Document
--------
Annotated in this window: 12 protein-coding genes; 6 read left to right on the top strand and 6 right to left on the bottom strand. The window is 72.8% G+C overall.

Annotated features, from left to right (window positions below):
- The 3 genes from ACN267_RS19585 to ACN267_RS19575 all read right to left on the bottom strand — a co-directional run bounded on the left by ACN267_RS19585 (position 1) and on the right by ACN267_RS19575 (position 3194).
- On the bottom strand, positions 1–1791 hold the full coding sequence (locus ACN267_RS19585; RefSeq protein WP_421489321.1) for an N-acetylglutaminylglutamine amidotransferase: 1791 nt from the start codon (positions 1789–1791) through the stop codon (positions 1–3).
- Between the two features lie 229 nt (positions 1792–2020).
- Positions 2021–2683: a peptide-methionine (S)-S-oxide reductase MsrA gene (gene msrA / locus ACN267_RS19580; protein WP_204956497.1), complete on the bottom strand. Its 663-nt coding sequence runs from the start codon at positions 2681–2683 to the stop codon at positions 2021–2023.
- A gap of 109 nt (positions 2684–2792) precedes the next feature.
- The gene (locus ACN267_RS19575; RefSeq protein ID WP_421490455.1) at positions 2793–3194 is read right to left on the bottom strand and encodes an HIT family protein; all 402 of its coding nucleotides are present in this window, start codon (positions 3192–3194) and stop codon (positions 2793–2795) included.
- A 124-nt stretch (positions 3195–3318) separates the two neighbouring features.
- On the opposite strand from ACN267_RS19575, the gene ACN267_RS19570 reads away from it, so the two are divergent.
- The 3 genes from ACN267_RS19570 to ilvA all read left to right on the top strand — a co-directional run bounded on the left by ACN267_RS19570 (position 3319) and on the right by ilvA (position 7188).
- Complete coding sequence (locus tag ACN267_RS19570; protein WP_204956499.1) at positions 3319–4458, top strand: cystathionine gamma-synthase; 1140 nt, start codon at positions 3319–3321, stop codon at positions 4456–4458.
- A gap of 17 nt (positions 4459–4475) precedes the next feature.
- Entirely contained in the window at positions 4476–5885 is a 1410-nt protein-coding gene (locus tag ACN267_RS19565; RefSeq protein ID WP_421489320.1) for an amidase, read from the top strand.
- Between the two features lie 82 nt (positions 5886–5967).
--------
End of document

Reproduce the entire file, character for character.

Annotated in this window: 12 protein-coding genes; 6 read left to right on the top strand and 6 right to left on the bottom strand. The window is 72.8% G+C overall.

Annotated features, from left to right (window positions below):
- The 3 genes from ACN267_RS19585 to ACN267_RS19575 all read right to left on the bottom strand — a co-directional run bounded on the left by ACN267_RS19585 (position 1) and on the right by ACN267_RS19575 (position 3194).
- On the bottom strand, positions 1–1791 hold the full coding sequence (locus ACN267_RS19585; RefSeq protein WP_421489321.1) for an N-acetylglutaminylglutamine amidotransferase: 1791 nt from the start codon (positions 1789–1791) through the stop codon (positions 1–3).
- Between the two features lie 229 nt (positions 1792–2020).
- Positions 2021–2683: a peptide-methionine (S)-S-oxide reductase MsrA gene (gene msrA / locus ACN267_RS19580; protein WP_204956497.1), complete on the bottom strand. Its 663-nt coding sequence runs from the start codon at positions 2681–2683 to the stop codon at positions 2021–2023.
- A gap of 109 nt (positions 2684–2792) precedes the next feature.
- The gene (locus ACN267_RS19575; RefSeq protein ID WP_421490455.1) at positions 2793–3194 is read right to left on the bottom strand and encodes an HIT family protein; all 402 of its coding nucleotides are present in this window, start codon (positions 3192–3194) and stop codon (positions 2793–2795) included.
- A 124-nt stretch (positions 3195–3318) separates the two neighbouring features.
- On the opposite strand from ACN267_RS19575, the gene ACN267_RS19570 reads away from it, so the two are divergent.
- The 3 genes from ACN267_RS19570 to ilvA all read left to right on the top strand — a co-directional run bounded on the left by ACN267_RS19570 (position 3319) and on the right by ilvA (position 7188).
- Complete coding sequence (locus tag ACN267_RS19570; protein WP_204956499.1) at positions 3319–4458, top strand: cystathionine gamma-synthase; 1140 nt, start codon at positions 3319–3321, stop codon at positions 4456–4458.
- A gap of 17 nt (positions 4459–4475) precedes the next feature.
- Entirely contained in the window at positions 4476–5885 is a 1410-nt protein-coding gene (locus tag ACN267_RS19565; RefSeq protein ID WP_421489320.1) for an amidase, read from the top strand.
- Between the two features lie 82 nt (positions 5886–5967).